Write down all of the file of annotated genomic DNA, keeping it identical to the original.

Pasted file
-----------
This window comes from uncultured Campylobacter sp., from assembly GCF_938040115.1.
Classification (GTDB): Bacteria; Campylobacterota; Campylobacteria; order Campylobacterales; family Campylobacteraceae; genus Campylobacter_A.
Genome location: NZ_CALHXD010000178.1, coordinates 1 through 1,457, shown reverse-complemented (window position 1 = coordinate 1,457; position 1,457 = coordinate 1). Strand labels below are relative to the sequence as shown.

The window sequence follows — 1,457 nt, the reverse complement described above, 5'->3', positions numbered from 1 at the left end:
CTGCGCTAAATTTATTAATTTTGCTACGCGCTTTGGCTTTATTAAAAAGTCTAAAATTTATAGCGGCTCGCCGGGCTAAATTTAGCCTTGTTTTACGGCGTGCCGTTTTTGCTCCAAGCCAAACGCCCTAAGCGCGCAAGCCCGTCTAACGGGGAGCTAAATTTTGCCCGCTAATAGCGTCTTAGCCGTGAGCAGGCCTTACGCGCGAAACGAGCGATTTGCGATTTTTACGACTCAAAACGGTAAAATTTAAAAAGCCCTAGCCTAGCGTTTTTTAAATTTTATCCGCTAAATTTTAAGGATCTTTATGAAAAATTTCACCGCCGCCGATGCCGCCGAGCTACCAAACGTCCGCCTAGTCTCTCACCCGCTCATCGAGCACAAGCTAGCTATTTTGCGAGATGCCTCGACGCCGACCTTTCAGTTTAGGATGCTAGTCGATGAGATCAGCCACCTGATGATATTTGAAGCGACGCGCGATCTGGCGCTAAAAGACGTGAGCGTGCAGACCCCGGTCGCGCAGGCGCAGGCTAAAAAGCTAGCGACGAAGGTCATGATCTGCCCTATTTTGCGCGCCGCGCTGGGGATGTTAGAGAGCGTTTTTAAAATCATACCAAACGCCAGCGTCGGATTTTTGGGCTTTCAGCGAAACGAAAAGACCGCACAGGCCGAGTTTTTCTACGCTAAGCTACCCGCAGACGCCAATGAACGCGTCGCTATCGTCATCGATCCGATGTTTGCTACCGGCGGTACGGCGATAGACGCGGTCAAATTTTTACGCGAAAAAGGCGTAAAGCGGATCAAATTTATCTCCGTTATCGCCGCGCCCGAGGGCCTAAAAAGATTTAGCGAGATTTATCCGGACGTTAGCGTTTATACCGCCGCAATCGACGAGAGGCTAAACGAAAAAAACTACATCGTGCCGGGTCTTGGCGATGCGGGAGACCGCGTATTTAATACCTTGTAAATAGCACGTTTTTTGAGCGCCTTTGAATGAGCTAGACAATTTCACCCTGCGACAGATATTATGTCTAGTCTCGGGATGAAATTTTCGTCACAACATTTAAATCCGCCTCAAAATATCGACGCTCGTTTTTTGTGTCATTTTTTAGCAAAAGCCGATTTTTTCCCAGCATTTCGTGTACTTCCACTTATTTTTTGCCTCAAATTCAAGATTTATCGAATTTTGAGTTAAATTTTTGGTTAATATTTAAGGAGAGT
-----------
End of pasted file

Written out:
This window comes from uncultured Campylobacter sp., from assembly GCF_938040115.1.
Classification (GTDB): Bacteria; Campylobacterota; Campylobacteria; order Campylobacterales; family Campylobacteraceae; genus Campylobacter_A.
Genome location: NZ_CALHXD010000178.1, coordinates 1 through 1,457, shown reverse-complemented (window position 1 = coordinate 1,457; position 1,457 = coordinate 1). Strand labels below are relative to the sequence as shown.

The window sequence follows — 1,457 nt, the reverse complement described above, 5'->3', positions numbered from 1 at the left end:
CTGCGCTAAATTTATTAATTTTGCTACGCGCTTTGGCTTTATTAAAAAGTCTAAAATTTATAGCGGCTCGCCGGGCTAAATTTAGCCTTGTTTTACGGCGTGCCGTTTTTGCTCCAAGCCAAACGCCCTAAGCGCGCAAGCCCGTCTAACGGGGAGCTAAATTTTGCCCGCTAATAGCGTCTTAGCCGTGAGCAGGCCTTACGCGCGAAACGAGCGATTTGCGATTTTTACGACTCAAAACGGTAAAATTTAAAAAGCCCTAGCCTAGCGTTTTTTAAATTTTATCCGCTAAATTTTAAGGATCTTTATGAAAAATTTCACCGCCGCCGATGCCGCCGAGCTACCAAACGTCCGCCTAGTCTCTCACCCGCTCATCGAGCACAAGCTAGCTATTTTGCGAGATGCCTCGACGCCGACCTTTCAGTTTAGGATGCTAGTCGATGAGATCAGCCACCTGATGATATTTGAAGCGACGCGCGATCTGGCGCTAAAAGACGTGAGCGTGCAGACCCCGGTCGCGCAGGCGCAGGCTAAAAAGCTAGCGACGAAGGTCATGATCTGCCCTATTTTGCGCGCCGCGCTGGGGATGTTAGAGAGCGTTTTTAAAATCATACCAAACGCCAGCGTCGGATTTTTGGGCTTTCAGCGAAACGAAAAGACCGCACAGGCCGAGTTTTTCTACGCTAAGCTACCCGCAGACGCCAATGAACGCGTCGCTATCGTCATCGATCCGATGTTTGCTACCGGCGGTACGGCGATAGACGCGGTCAAATTTTTACGCGAAAAAGGCGTAAAGCGGATCAAATTTATCTCCGTTATCGCCGCGCCCGAGGGCCTAAAAAGATTTAGCGAGATTTATCCGGACGTTAGCGTTTATACCGCCGCAATCGACGAGAGGCTAAACGAAAAAAACTACATCGTGCCGGGTCTTGGCGATGCGGGAGACCGCGTATTTAATACCTTGTAAATAGCACGTTTTTTGAGCGCCTTTGAATGAGCTAGACAATTTCACCCTGCGACAGATATTATGTCTAGTCTCGGGATGAAATTTTCGTCACAACATTTAAATCCGCCTCAAAATATCGACGCTCGTTTTTTGTGTCATTTTTTAGCAAAAGCCGATTTTTTCCCAGCATTTCGTGTACTTCCACTTATTTTTTGCCTCAAATTCAAGATTTATCGAATTTTGAGTTAAATTTTTGGTTAATATTTAAGGAGAGT